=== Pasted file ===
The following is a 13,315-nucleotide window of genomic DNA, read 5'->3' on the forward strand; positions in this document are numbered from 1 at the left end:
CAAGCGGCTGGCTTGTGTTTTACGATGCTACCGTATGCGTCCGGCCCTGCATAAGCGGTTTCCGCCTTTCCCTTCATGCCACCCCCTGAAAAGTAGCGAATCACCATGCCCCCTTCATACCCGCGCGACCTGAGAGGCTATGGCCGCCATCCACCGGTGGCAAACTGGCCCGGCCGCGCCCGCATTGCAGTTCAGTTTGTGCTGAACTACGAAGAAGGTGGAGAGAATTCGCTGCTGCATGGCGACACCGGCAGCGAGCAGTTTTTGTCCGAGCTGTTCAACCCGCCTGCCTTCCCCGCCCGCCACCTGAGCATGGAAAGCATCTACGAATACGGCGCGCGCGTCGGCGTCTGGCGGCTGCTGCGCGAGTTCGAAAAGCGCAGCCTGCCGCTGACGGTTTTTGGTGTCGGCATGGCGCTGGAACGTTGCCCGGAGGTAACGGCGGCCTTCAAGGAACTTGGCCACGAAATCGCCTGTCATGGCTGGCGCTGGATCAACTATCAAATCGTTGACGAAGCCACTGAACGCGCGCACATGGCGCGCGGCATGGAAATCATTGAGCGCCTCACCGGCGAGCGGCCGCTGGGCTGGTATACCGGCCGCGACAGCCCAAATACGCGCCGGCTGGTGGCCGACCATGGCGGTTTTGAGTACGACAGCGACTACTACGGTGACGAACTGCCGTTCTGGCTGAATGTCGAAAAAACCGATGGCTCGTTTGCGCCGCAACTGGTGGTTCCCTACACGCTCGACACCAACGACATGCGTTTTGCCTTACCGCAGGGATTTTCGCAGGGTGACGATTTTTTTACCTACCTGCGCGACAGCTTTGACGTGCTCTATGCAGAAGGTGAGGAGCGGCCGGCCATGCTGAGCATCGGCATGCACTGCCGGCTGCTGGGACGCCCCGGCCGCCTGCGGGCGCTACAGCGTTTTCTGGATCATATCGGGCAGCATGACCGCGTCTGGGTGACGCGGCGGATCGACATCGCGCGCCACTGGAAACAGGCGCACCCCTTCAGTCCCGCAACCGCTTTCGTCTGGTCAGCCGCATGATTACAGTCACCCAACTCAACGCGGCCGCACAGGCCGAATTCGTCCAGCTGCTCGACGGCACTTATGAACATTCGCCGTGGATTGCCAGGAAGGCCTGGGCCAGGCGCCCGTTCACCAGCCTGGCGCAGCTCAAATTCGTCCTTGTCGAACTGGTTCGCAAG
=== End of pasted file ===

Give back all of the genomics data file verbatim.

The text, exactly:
The following is a 13,315-nucleotide window of genomic DNA, read 5'->3' on the forward strand; positions in this document are numbered from 1 at the left end:
CAAGCGGCTGGCTTGTGTTTTACGATGCTACCGTATGCGTCCGGCCCTGCATAAGCGGTTTCCGCCTTTCCCTTCATGCCACCCCCTGAAAAGTAGCGAATCACCATGCCCCCTTCATACCCGCGCGACCTGAGAGGCTATGGCCGCCATCCACCGGTGGCAAACTGGCCCGGCCGCGCCCGCATTGCAGTTCAGTTTGTGCTGAACTACGAAGAAGGTGGAGAGAATTCGCTGCTGCATGGCGACACCGGCAGCGAGCAGTTTTTGTCCGAGCTGTTCAACCCGCCTGCCTTCCCCGCCCGCCACCTGAGCATGGAAAGCATCTACGAATACGGCGCGCGCGTCGGCGTCTGGCGGCTGCTGCGCGAGTTCGAAAAGCGCAGCCTGCCGCTGACGGTTTTTGGTGTCGGCATGGCGCTGGAACGTTGCCCGGAGGTAACGGCGGCCTTCAAGGAACTTGGCCACGAAATCGCCTGTCATGGCTGGCGCTGGATCAACTATCAAATCGTTGACGAAGCCACTGAACGCGCGCACATGGCGCGCGGCATGGAAATCATTGAGCGCCTCACCGGCGAGCGGCCGCTGGGCTGGTATACCGGCCGCGACAGCCCAAATACGCGCCGGCTGGTGGCCGACCATGGCGGTTTTGAGTACGACAGCGACTACTACGGTGACGAACTGCCGTTCTGGCTGAATGTCGAAAAAACCGATGGCTCGTTTGCGCCGCAACTGGTGGTTCCCTACACGCTCGACACCAACGACATGCGTTTTGCCTTACCGCAGGGATTTTCGCAGGGTGACGATTTTTTTACCTACCTGCGCGACAGCTTTGACGTGCTCTATGCAGAAGGTGAGGAGCGGCCGGCCATGCTGAGCATCGGCATGCACTGCCGGCTGCTGGGACGCCCCGGCCGCCTGCGGGCGCTACAGCGTTTTCTGGATCATATCGGGCAGCATGACCGCGTCTGGGTGACGCGGCGGATCGACATCGCGCGCCACTGGAAACAGGCGCACCCCTTCAGTCCCGCAACCGCTTTCGTCTGGTCAGCCGCATGATTACAGTCACCCAACTCAACGCGGCCGCACAGGCCGAATTCGTCCAGCTGCTCGACGGCACTTATGAACATTCGCCGTGGATTGCCAGGAAGGCCTGGGCCAGGCGCCCGTTCACCAGCCTGGCGCAGCTCAAATTCGTCCTTGTCGAACTGGTTCGCAAG